Sometimes, two buses of the same service arrive at the same time with one bus being overcrowded and the other almost empty. Why?
The reason for this is largely due to adverse traffic conditions on the road and other conditions such as road closure, diversions, weather, accidents etc. Indeed, more than 70% of our delays or bunching are due to these reasons.
For example, assuming 3 buses started out being 10min apart which was sufficient to cater to the demand along the route (see below).
Bus 1 did not meet any problems and hence, was able to run on schedule. Bus 2 encountered a jam while Bus 3 did not encounter any problems. Hence, the time between Bus 1 and Bus 2 was lengthened, while the time between Bus 2 and Bus 3 was shortened (see below).
By taking more than its share of passengers Bus 2 slowed down as a result, while Bus 3 picked up fewer passengers which caused it to speed up. Bus 2 was thus caught in a vicious cycle that came to a head when the third bus caught up.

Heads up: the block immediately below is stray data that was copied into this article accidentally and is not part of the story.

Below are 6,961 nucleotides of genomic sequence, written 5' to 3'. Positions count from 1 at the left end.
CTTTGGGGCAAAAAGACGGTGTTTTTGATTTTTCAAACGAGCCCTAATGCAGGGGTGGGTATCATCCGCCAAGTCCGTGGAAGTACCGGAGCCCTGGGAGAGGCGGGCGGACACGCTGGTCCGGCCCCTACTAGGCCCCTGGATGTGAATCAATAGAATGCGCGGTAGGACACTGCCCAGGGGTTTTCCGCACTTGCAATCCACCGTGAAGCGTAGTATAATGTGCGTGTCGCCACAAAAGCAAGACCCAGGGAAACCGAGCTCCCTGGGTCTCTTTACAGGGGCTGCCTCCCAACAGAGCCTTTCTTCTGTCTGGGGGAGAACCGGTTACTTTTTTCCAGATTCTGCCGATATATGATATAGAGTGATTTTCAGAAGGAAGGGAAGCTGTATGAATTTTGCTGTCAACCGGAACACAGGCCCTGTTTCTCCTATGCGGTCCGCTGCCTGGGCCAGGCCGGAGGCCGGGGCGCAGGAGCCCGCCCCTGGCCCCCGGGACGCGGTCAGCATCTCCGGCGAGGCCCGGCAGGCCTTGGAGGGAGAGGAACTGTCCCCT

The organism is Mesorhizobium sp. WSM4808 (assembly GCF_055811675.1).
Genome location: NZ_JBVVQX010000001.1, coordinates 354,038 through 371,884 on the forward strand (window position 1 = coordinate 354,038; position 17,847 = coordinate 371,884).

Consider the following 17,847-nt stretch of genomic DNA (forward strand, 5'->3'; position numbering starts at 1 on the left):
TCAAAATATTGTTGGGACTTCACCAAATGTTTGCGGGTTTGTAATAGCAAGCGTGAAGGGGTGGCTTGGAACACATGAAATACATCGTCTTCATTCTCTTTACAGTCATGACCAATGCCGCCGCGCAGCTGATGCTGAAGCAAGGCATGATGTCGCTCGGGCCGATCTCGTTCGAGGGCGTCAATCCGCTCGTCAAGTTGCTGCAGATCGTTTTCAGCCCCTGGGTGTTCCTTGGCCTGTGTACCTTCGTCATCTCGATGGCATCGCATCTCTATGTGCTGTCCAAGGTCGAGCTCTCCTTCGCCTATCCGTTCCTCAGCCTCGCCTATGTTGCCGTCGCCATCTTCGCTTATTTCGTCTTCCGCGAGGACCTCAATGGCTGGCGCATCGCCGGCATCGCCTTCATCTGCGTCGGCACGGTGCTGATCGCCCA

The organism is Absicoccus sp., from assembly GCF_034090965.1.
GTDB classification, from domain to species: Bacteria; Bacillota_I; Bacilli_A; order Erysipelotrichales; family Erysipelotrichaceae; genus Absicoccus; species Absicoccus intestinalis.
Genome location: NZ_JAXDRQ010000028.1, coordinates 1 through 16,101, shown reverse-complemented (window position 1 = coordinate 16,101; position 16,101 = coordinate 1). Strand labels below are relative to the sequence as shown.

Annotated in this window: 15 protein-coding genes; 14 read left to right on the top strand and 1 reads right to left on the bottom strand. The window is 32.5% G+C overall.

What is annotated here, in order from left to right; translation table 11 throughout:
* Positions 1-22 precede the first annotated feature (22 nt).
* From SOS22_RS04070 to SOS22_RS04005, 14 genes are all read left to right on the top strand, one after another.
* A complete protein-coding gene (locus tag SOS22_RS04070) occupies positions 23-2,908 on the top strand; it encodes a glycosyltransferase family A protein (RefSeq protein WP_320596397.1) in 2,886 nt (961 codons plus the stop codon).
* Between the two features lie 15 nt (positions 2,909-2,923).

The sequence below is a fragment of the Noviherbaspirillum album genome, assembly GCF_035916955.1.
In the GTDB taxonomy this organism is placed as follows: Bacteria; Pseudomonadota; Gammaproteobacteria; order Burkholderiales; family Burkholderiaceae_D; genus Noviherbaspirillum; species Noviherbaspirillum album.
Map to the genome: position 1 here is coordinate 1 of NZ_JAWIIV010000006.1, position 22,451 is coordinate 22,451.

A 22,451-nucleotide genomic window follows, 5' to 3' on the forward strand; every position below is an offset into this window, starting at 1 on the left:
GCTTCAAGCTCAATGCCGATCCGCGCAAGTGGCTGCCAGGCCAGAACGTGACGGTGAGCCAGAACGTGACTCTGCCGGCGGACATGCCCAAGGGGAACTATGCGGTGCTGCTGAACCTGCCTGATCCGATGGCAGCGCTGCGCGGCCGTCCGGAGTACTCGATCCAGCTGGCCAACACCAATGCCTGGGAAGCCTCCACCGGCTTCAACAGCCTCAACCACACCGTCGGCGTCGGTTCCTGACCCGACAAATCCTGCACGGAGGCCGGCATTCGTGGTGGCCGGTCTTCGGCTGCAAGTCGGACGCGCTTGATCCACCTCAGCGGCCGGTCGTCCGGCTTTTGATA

To the passenger on the ground, he would have waited 15min and it would seem that Bus 2 was crowded while Bus 3 was relatively empty. In the above situation, adding more buses is not a solution, as the same buses will end up being caught in the jam. More bunching will occur when they do eventually emerge from the traffic slowdown.
We assure our commuters that we try as far as possible to ensure that our buses arrive at regular intervals including adjusting the assignment of buses to suit real time conditions though there is a limit to how changes can be made.